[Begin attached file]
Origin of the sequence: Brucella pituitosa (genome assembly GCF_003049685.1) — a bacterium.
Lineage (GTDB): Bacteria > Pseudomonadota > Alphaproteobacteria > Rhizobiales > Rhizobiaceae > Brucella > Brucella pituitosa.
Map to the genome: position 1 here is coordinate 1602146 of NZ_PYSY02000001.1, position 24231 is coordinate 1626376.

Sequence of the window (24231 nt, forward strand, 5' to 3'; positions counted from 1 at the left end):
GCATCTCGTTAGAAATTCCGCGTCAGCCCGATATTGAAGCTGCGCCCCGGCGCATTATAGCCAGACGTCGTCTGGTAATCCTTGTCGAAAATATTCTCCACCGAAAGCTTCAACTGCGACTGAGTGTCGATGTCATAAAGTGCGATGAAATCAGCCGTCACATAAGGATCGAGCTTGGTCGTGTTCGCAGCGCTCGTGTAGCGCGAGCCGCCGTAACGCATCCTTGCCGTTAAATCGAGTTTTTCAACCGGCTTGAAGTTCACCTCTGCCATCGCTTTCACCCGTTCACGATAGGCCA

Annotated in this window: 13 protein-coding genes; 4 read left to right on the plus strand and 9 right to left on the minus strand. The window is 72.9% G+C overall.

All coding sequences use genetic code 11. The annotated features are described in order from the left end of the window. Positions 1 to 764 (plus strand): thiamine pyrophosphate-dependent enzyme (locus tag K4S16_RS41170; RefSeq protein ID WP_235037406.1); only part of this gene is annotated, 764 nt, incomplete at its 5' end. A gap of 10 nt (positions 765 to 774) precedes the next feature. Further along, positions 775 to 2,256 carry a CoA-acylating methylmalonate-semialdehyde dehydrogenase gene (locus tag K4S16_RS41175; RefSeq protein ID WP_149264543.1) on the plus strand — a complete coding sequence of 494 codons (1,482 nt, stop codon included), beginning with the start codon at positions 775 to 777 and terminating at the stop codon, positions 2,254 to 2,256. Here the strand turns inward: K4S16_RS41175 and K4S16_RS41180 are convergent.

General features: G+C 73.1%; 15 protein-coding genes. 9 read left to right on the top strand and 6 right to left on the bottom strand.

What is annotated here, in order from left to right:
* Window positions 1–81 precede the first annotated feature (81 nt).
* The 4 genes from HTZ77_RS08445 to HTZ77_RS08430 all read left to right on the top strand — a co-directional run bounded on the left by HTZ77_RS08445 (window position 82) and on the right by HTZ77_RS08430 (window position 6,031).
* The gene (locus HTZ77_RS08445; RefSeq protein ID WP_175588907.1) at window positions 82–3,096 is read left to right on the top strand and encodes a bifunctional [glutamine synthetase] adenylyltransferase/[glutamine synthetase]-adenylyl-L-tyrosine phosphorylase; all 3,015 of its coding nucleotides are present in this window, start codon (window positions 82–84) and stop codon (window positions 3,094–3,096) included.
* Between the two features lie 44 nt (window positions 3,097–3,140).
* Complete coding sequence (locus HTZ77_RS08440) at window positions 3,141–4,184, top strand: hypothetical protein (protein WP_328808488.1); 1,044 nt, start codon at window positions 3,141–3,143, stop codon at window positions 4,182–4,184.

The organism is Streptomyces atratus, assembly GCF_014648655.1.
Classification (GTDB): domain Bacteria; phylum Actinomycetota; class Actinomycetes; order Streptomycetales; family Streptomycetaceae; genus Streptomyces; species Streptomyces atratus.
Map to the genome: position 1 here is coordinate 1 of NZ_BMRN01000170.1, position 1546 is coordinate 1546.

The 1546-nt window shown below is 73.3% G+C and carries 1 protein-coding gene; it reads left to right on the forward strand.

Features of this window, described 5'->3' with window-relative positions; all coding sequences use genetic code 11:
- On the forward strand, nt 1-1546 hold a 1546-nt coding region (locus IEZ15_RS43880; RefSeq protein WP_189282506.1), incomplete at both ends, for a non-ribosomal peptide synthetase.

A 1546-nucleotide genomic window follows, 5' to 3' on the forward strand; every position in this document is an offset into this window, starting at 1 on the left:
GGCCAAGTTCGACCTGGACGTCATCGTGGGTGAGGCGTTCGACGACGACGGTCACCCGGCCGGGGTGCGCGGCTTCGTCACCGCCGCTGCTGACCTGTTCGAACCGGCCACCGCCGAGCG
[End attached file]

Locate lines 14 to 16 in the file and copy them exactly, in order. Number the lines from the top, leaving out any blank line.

* Complete coding sequence (locus HTZ77_RS08440) at window positions 3,141–4,184, top strand: hypothetical protein (protein WP_328808488.1); 1,044 nt, start codon at window positions 3,141–3,143, stop codon at window positions 4,182–4,184.

The organism is Streptomyces atratus, assembly GCF_014648655.1.
Classification (GTDB): domain Bacteria; phylum Actinomycetota; class Actinomycetes; order Streptomycetales; family Streptomycetaceae; genus Streptomyces; species Streptomyces atratus.